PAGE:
Grocery tax persists in Alabama, ‘punishes’ those on fixed incomes

woman shopping at grocery store supermarket

Alabama is one of only thirteen states across the country who taxes the sale of groceries.

According to the Tax Foundation, Alabama, Hawaii, Idaho, Kansas, Mississippi, Oklahoma and South Dakota tax groceries at the same rate as the sales tax on all purchases, which puts a disproportionate burden on the poor, which may affect the quality of food they can afford to put on the table.

Stateline, an online site of The Pew Charitable Trusts, takes a deeper look at the states that continue to charge a grocery state, focusing on the Yellowhammer State:

In Alabama, most of the sales tax goes toward education. And Nancy Dennis, spokeswoman for the Alabama Retail Association, noted that every time the sales tax goes up, retail sales go down. That worries both retailers and educators in the state.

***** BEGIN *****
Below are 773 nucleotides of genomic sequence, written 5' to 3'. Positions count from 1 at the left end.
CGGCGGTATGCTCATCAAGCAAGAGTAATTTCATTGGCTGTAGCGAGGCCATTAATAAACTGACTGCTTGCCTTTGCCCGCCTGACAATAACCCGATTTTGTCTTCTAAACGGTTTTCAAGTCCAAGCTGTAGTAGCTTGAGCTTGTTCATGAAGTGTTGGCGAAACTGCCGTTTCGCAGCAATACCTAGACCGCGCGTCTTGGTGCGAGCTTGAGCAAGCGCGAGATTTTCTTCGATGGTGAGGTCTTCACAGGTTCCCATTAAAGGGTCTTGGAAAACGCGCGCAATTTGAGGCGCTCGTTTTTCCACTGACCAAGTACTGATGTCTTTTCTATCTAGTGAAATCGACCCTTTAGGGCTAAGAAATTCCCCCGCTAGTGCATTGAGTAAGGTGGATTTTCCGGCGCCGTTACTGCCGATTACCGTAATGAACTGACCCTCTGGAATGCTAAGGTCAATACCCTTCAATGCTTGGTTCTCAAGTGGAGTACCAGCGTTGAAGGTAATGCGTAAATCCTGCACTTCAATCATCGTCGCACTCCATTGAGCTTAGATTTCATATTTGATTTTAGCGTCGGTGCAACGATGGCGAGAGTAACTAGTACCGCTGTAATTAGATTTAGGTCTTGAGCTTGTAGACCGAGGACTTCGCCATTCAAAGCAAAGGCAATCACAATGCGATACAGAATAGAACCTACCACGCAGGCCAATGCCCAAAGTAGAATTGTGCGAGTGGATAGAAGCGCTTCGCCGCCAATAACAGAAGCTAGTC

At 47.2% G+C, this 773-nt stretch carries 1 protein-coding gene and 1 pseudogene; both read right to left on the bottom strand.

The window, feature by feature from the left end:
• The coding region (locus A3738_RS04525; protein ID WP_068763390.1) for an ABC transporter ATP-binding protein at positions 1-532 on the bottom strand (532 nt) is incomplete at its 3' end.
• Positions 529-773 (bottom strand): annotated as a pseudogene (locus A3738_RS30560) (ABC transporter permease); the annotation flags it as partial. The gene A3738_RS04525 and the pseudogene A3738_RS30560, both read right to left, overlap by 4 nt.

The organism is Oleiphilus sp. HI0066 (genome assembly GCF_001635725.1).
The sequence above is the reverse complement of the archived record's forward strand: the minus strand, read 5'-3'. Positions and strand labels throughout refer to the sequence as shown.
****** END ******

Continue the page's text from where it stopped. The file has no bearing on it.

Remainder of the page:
“The kicker here is where the replacement tax revenue is going to come from,” she said. “Alabama, like many states, is in budgetary crisis. So if legislators take away revenue, it’s not going to help solve their problems in continuing to help fund the state.”

Alabama State Sen. Gerald Dial is one legislator who would like to see the tax eliminated.

The tax, Dial told Stateline, is “the most regressive tax you can have and punishes those on fixed income.”

Dial knows the facts — households across the country spend more money on food when incomes rise, but food represents a smaller portion of income as they allocate additional funds to other goods. For poorer household, the food budget represent a larger percentage of their income in order to feed their families.

According to the U.S. Department of Agriculture, the lowest-income Americans spent an average of $3,667 on food in 2014, amounting to 34.1 percent of their income, . In contrast, middle-income families spent an average of $5,992 on food, or 13.4 percent of income.


Despite the facts against the tax, and a handful of lawmakers like Dial fighting against it, it doesn’t look like the grocery tax is going away any time soon in Alabama. For a state with a perennial budget shortfall, the tax provides a steady and secure stream of revenue.

Here’s a look at where groceries are taxed in America:


Comments are closed.